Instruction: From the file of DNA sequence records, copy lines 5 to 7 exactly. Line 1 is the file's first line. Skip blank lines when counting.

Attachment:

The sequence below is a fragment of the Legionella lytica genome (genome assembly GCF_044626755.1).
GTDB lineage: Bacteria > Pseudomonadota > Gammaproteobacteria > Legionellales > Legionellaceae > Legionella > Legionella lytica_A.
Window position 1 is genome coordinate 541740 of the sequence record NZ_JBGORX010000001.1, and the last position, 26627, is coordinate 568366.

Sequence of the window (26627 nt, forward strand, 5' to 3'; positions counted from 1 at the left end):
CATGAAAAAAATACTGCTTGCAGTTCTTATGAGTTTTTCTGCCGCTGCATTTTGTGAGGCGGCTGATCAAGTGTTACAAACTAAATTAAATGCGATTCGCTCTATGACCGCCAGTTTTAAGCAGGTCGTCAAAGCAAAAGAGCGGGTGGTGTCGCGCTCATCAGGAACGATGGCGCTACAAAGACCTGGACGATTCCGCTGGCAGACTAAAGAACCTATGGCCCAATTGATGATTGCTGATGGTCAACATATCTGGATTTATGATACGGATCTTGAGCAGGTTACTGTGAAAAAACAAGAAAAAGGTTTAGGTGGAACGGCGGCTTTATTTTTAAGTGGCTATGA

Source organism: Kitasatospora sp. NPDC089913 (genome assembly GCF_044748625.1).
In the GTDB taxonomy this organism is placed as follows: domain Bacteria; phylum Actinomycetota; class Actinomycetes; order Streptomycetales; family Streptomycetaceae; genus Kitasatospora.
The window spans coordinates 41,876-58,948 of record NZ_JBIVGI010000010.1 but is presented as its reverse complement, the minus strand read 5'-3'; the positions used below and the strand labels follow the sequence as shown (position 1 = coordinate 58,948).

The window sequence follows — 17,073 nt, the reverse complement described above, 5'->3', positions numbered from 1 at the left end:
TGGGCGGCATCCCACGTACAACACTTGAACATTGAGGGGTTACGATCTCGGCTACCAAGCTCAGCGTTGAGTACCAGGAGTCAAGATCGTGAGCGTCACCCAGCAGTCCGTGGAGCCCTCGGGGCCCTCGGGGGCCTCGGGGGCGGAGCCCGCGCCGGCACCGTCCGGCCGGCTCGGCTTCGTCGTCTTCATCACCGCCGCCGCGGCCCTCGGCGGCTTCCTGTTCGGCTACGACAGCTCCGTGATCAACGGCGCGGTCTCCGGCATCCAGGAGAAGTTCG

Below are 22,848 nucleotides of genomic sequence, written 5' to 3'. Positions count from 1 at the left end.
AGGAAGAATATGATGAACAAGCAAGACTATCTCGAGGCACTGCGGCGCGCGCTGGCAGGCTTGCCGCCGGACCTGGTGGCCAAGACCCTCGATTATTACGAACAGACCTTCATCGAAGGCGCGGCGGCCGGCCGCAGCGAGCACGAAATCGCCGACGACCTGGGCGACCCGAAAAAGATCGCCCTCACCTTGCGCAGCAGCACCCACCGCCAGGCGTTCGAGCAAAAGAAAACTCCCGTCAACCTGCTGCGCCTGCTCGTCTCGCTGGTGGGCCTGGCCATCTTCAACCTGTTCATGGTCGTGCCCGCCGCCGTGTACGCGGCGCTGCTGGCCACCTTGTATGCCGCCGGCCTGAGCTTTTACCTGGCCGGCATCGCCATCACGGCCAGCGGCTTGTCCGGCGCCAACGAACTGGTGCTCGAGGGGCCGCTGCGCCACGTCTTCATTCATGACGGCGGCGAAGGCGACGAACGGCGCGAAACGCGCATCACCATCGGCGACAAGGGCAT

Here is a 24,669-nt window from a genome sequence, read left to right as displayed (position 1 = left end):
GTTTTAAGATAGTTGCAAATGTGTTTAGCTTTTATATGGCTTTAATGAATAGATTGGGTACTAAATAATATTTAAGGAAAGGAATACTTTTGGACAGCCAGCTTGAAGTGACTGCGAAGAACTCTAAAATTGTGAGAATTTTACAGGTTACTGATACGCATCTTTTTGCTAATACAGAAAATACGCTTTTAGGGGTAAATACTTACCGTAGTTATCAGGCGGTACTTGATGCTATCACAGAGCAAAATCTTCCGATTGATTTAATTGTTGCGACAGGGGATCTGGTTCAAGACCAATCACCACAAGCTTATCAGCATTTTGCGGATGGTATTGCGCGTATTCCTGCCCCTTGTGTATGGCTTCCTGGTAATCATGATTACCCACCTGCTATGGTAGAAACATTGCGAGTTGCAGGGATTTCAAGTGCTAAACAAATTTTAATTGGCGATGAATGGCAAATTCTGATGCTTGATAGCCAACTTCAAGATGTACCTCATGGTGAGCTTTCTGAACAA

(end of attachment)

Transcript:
CATGAAAAAAATACTGCTTGCAGTTCTTATGAGTTTTTCTGCCGCTGCATTTTGTGAGGCGGCTGATCAAGTGTTACAAACTAAATTAAATGCGATTCGCTCTATGACCGCCAGTTTTAAGCAGGTCGTCAAAGCAAAAGAGCGGGTGGTGTCGCGCTCATCAGGAACGATGGCGCTACAAAGACCTGGACGATTCCGCTGGCAGACTAAAGAACCTATGGCCCAATTGATGATTGCTGATGGTCAACATATCTGGATTTATGATACGGATCTTGAGCAGGTTACTGTGAAAAAACAAGAAAAAGGTTTAGGTGGAACGGCGGCTTTATTTTTAAGTGGCTATGA

Source organism: Kitasatospora sp. NPDC089913 (genome assembly GCF_044748625.1).
In the GTDB taxonomy this organism is placed as follows: domain Bacteria; phylum Actinomycetota; class Actinomycetes; order Streptomycetales; family Streptomycetaceae; genus Kitasatospora.